It’s also extremely misleading for the Church to claim that it has great faith in the judicial system to determine truth. If this were true, the Church would have told the Pleasant Grove police department all of the victim’s allegations, not just the ones that cast her as a lunatic, and would have made sure those allegations were passed along to a police department that could actually investigate them. The Church has its own lawyers, and it knows the Pleasant Grove police had no jurisdiction over a crime reported to have occurred in the Provo MTC. Given the fact that nothing resulted from the reports given to BYU’s own police department, the evidence is stronger that the Church deliberately kept the victim’s reports out of the judicial system, and that it was confident it would succeed in doing so.
Unfortunately, the Church has a history of dissembling about the sexual practices of its members. In a Gospel Topics essay on the LDS Church website entitled “Plural Marriage in Kirtland and Nauvoo,” mention is made of what happened when members of the church were truthfully accused of practicing polygamy:
Participants in these early plural marriages pledged to keep their involvement confidential, though they anticipated a time when the practice would be publicly acknowledged.
Nevertheless, rumors spread . . . The rumors prompted members and leaders to issue carefully worded denials that denounced spiritual wifery and polygamy but were silent about what Joseph Smith and others saw as divinely mandated “celestial” plural marriage. The statements emphasized that the Church practiced no marital law other than monogamy while implicitly leaving open the possibility that individuals, under direction of God’s living prophet, might do so.
Ponder that last paragraph for a moment. Not only are the writers admitting that church leaders, and members acting under their direction, repeatedly lied about what they were doing, and claimed to be doing the opposite of the accusation, but those same writers cynically word the statement in such a way as to call blatant lies more-palatable-sounding “carefully worded denials.” At the end of this statement is a footnote numbered 23. Footnote 23 provides further evidence of just how entrenched the culture of lying about polygamy was, and still seems to be (with emphasis again added):
See, for example, “On Marriage,” Times and Seasons, Oct. 1, 1842, 939–40; and Wilford Woodruff journal, Nov. 25, 1843, Church History Library, Salt Lake City; Parley P. Pratt, “This Number Closes the First Volume of the ‘Prophet,’” The Prophet, May 24, 1845, 2. George A. Smith explained, “Any one who will read carefully the denials, as they are termed, of plurality of wives in connection with the circumstances will see clearly that they denounce adultery, fornication, brutal lust and the teaching of plurality of wives by those who were not commanded to do so.” (George A. Smith letter to Joseph Smith III, Oct. 9, 1869, in Journal History of The Church of Jesus Christ of Latter-day Saints, Oct. 9, 1869, Church History Library, Salt Lake City).
Why lie about polygamy? Because to admit to it, true as the accusation was, was to admit to adultery on the part of the leaders who started it. The law banning bigamy was passed in Illinois in 1833. Being legally married to one woman only, and illegally married to others, and having sexual relations with multiple women, was, in the eyes of the law, garden-variety adultery, just as it is now. It was no excuse to say, “The Lord gave me permission to marry multiple women, so it’s not adultery, even though I’m only legally married to one of them.” So, rather than admit that Joseph Smith had instituted a practice of serial adultery in the eyes of the law, which law Mormons affirmatively purported to uphold, it was preferable to simply tell lies. Lie to conceal the truth about the Church or its leader or leaders. The practice of dissembling was institutional then, and we have yet to rid it from our midst. Notice in the above quoted statement from the Gospel Topic essay, the writers use the phrase “members and leaders” instead of the more truthful and informative phrase, “Joseph Smith and those acting under his direction.” The truth is embarrassing, so we conceal it.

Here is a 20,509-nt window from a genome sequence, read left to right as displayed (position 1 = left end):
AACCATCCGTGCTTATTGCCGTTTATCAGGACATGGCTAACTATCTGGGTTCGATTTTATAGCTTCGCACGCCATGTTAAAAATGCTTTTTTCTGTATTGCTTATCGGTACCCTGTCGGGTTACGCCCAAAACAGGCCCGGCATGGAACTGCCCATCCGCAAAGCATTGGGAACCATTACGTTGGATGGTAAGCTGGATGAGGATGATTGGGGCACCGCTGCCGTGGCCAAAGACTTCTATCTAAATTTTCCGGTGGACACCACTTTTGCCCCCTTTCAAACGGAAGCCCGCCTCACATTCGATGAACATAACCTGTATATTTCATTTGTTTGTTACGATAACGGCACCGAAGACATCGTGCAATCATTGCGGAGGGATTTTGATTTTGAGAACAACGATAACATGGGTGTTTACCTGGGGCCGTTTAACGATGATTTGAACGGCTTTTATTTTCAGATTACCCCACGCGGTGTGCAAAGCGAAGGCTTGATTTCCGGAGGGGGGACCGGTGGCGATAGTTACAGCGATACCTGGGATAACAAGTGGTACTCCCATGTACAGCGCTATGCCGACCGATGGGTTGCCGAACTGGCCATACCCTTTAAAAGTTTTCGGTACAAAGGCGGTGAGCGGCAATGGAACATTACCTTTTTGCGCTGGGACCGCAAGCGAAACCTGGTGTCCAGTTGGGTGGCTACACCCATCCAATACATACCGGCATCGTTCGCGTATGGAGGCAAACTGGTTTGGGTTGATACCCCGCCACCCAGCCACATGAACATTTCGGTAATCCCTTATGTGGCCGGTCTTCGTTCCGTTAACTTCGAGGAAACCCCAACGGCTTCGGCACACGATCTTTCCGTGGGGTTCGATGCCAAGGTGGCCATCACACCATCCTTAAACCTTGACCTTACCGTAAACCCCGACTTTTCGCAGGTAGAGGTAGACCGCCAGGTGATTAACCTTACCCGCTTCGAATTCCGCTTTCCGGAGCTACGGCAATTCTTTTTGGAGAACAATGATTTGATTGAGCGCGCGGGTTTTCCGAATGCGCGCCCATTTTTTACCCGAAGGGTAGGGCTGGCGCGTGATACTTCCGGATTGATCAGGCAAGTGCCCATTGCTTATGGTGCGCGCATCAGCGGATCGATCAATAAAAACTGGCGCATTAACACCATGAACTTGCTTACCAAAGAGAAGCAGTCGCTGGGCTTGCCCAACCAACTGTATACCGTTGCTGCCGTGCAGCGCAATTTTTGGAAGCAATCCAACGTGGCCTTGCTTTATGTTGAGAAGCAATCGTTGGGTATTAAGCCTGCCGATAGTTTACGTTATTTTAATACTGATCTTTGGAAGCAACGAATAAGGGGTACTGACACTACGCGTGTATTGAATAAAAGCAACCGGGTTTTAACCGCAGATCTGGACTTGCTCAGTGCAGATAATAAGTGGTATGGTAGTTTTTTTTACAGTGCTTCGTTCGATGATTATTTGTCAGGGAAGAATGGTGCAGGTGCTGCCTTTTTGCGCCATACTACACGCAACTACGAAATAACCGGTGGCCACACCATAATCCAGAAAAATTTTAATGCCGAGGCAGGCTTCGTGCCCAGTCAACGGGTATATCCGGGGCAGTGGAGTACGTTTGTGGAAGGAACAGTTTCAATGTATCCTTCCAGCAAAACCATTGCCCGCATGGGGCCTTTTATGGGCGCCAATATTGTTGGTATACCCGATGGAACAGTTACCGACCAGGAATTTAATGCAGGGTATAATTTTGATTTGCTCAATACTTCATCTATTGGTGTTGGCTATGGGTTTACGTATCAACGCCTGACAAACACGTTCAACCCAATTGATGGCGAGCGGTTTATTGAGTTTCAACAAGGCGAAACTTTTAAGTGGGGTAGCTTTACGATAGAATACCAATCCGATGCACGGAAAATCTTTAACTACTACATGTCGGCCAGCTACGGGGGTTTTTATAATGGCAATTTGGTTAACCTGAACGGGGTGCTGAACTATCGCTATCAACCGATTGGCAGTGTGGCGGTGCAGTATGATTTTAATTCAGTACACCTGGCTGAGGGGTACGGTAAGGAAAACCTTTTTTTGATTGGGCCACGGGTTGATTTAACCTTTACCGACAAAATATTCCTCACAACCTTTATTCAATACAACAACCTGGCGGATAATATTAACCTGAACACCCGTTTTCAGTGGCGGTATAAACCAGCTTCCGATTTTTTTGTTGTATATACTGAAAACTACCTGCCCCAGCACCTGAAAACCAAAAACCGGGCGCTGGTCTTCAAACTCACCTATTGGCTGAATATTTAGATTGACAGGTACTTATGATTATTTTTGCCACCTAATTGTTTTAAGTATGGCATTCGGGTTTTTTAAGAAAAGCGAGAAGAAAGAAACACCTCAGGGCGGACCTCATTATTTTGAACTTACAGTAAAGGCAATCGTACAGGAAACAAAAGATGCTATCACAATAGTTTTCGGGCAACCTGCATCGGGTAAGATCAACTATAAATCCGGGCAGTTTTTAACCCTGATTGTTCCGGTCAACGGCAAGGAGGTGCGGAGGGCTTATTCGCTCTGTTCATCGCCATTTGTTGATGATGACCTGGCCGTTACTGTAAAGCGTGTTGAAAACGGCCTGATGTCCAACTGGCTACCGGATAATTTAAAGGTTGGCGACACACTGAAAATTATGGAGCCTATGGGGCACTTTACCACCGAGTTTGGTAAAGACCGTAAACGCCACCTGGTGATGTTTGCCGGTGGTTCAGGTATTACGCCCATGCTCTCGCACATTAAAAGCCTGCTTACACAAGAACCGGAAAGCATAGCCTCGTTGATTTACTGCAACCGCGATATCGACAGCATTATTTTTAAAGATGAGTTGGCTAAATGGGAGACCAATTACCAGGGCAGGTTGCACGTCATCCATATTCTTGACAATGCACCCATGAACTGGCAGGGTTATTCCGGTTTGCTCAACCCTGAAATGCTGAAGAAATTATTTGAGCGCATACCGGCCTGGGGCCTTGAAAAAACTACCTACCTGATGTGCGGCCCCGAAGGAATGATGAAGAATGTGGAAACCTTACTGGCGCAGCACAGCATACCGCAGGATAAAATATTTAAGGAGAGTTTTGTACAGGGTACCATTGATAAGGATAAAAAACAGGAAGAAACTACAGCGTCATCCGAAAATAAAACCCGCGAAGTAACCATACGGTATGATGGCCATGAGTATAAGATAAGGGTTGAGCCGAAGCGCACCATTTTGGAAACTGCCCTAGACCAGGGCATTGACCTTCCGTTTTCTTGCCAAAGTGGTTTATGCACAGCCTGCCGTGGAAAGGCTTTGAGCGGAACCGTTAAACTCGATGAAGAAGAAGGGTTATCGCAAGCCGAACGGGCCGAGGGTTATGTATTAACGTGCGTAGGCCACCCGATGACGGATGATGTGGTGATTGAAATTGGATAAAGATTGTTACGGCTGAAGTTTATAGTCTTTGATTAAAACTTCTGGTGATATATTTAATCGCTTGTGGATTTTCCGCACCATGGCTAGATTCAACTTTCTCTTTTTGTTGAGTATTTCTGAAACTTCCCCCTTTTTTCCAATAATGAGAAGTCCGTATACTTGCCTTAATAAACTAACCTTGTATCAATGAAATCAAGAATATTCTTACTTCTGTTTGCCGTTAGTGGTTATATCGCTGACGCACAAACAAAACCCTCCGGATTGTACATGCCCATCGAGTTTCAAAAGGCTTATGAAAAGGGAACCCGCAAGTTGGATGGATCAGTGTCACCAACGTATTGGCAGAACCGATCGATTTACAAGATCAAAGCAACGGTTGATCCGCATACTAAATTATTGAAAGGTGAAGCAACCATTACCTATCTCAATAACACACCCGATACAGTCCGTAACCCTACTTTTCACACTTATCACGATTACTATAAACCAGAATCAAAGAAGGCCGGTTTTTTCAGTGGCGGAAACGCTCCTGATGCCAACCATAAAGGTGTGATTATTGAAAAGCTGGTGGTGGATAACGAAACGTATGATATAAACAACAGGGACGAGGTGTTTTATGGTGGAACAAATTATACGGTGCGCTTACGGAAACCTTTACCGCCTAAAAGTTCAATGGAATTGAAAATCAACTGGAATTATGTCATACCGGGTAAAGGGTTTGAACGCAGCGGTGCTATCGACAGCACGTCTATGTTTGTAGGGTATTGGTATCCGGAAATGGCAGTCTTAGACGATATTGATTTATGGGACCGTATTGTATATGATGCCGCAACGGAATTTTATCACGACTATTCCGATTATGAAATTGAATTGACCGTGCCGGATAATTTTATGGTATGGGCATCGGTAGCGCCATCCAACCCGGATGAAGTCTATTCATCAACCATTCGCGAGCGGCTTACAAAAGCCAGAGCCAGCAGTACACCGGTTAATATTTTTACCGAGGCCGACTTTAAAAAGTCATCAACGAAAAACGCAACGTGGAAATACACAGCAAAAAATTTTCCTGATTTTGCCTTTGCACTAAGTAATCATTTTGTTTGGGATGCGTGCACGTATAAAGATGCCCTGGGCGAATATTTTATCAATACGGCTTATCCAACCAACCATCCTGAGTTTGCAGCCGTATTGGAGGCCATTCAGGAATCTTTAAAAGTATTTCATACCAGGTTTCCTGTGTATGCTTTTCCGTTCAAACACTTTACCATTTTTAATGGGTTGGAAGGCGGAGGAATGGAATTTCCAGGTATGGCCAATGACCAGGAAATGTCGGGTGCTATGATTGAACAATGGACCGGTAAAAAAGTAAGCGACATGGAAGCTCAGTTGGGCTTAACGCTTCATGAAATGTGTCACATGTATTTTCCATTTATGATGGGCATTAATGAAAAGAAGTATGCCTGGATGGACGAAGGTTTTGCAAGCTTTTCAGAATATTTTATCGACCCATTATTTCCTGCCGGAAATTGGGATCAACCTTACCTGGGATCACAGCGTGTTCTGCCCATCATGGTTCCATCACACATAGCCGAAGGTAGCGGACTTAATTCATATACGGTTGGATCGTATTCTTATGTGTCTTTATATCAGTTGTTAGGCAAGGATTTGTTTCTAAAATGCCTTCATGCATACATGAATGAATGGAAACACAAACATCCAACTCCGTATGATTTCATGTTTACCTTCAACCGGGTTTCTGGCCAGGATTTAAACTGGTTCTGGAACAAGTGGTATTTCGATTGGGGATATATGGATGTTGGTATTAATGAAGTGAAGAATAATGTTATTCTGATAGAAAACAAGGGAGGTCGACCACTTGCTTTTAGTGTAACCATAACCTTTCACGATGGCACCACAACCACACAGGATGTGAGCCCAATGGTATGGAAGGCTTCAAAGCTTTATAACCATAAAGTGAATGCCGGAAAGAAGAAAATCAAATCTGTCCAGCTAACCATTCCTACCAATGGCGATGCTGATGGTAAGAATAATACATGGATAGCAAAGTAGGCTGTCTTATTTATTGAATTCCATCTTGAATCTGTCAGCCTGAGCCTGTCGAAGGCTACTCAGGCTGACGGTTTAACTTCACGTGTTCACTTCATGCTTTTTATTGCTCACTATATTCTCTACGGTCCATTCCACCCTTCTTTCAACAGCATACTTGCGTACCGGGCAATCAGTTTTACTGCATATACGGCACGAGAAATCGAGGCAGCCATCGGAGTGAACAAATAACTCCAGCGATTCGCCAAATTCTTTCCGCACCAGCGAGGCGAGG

We have written elsewhere about blatant dissembling in the writing of Gospel Topic essays; see, e.g., Polygamy, Doctrine and Covenants Section 132 and their Doctrinal and Historical Problems within Mormonism and The Book of Abraham, elsewhere on this website. Unfortunately, we see a pattern developing.
The truth of the victim’s allegations against Joseph Bishop are aptly demonstrated from the following excerpt of the interview, wherein the victim explains to Bishop why he hasn’t repented. She seems to understand what true repentance is, and how closely connected it is to telling the truth:
Bishop: Over here, I’m not worthy. Didn’t go to the temple. Didn’t because I’m not worthy. When I start to feel worthy, then I do some more work and more work. Then, and I repented. I’ve done all the things that I can do. Now you would say to me, “You haven’t repented”. And I’d say, “I understand that”. I understand where you’re coming from. And I thought I had.
Victim: No you didn’t, because there’s a piece of you, Joe, inside you that says, “I’m not done.” That’s why you still carry it with you, because you have not completely repented. Your soul is not clean and purged, and it’s covered in crimson. That’s why you still carry this with you. That’s why if you were to die today, you die with all this with you, and it goes with you. The repentance process isn’t about, “Okay, I’m going to tell part of my story to a priesthood leader because I can get away with telling this much, and repent, and everybody around me will know that I’m trying.”